Fourth Estate/Allison Alberty


This week, Student Media hosted a Constitution Day event to celebrate the 235th anniversary of the delegates final meeting and signing of the United States Constitution. This anniversary got me thinking about what it means to celebrate the Constitution in the 21st century, particularly the First Amendment, and particularly as a journalist.  

The First Amendment right of free speech is now more important than ever for the journalism industry as we navigate a new era of what it means to be a journalist. 

The only profession explicitly named and protected by the U.S. Constitution is the press:

“Congress shall make no law respecting an establishment of religion, or prohibiting the free exercise thereof; or abridging the freedom of speech, or of the press; or the right of the people peaceably to assemble, and to petition the Government for a redress of grievances.” 

Throughout history, the press has fulfilled its role as a watchdog and gained the trust of American citizens by breaking important political stories such as the Watergate Scandal and the truth about the Vietnam War. However, in recent years, American confidence in both print and television news has plummeted. This can be attributed to many things including polarizing political rhetoric, the rise of social media as a news outlet, and a change in consumers of news.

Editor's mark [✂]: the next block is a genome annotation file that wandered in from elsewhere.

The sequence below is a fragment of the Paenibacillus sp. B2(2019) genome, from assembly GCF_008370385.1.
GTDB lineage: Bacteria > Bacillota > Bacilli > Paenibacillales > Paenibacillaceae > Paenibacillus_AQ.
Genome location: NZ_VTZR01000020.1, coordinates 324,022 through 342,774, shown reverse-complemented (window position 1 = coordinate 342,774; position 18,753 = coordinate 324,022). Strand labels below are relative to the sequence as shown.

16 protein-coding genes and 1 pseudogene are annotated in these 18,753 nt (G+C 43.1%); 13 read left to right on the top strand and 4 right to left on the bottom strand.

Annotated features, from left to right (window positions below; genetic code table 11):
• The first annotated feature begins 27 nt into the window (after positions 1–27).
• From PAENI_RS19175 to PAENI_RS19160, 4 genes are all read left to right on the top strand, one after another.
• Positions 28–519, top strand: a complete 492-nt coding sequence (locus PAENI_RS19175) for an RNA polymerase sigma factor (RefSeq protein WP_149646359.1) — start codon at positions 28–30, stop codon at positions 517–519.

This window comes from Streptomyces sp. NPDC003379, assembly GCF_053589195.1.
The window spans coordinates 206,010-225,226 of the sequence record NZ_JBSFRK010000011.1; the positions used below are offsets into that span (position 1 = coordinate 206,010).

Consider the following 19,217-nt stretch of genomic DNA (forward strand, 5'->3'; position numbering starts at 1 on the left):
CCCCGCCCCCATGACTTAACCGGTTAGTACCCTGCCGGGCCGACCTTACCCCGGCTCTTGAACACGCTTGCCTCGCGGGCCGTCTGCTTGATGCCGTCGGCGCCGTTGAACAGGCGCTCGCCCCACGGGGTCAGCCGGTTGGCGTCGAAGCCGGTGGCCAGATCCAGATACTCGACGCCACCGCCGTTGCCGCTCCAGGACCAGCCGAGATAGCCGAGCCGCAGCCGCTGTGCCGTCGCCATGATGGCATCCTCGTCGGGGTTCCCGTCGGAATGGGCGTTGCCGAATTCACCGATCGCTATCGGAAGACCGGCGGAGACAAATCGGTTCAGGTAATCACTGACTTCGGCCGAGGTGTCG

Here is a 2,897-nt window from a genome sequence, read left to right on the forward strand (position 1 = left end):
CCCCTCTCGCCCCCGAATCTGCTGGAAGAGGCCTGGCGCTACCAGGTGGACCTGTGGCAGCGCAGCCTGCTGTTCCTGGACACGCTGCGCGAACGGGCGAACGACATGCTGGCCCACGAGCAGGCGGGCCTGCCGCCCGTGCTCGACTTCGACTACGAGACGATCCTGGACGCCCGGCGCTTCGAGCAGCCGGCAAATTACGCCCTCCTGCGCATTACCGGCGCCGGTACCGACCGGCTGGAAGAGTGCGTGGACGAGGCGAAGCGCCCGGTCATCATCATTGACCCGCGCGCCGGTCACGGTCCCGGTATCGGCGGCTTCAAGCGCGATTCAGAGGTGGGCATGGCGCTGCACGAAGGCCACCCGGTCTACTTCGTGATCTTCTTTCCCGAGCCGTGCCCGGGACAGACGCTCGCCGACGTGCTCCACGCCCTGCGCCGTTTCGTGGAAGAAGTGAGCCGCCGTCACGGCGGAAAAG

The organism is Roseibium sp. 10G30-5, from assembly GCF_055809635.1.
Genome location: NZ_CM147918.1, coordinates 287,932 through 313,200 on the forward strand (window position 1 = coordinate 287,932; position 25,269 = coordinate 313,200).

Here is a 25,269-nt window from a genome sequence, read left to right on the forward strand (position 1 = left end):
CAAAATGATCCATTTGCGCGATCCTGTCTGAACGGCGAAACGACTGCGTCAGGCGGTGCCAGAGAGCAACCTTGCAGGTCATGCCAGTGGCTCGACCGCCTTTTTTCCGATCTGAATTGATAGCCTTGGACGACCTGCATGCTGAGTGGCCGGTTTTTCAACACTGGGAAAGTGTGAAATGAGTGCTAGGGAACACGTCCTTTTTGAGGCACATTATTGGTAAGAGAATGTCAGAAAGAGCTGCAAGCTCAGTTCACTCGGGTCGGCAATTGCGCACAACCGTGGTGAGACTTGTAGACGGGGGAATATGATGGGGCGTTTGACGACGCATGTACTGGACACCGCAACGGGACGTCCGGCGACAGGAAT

The rise of social media platforms has changed how we share and consume news, often allowing regular citizens to break big stories simply with the click of a button. Social media is also not bound by the same rules as traditional journalism. The internet is saturated with “fake news”, violent rhetoric, “alternative facts” and information spread without any corroborated sources. 

This change has slightly blurred the lines of what it means to be a real journalist and begs two important questions: What is real journalism? And, how can we filter through the noise while still preserving freedom of speech?

Although the answers to these questions are not yet completely clear, it is obvious that the first step must be a commitment. Yes, many people see the industry decaying and trust declining. However, it has never been more important, for young people especially, to consume the news and trust journalists. 

The freedom of the press, protected by the First Amendment, is imperative in a democratic government that works for its people. In order to prevent the patterns of declining democracy we have seen recently, we must find confidence in journalists again. 

True journalism is characterized by truth, accuracy, independence, transparency, accountability and of course, the freedom of speech. And now more than ever, we must remember and respect those who devote their time and energy to it.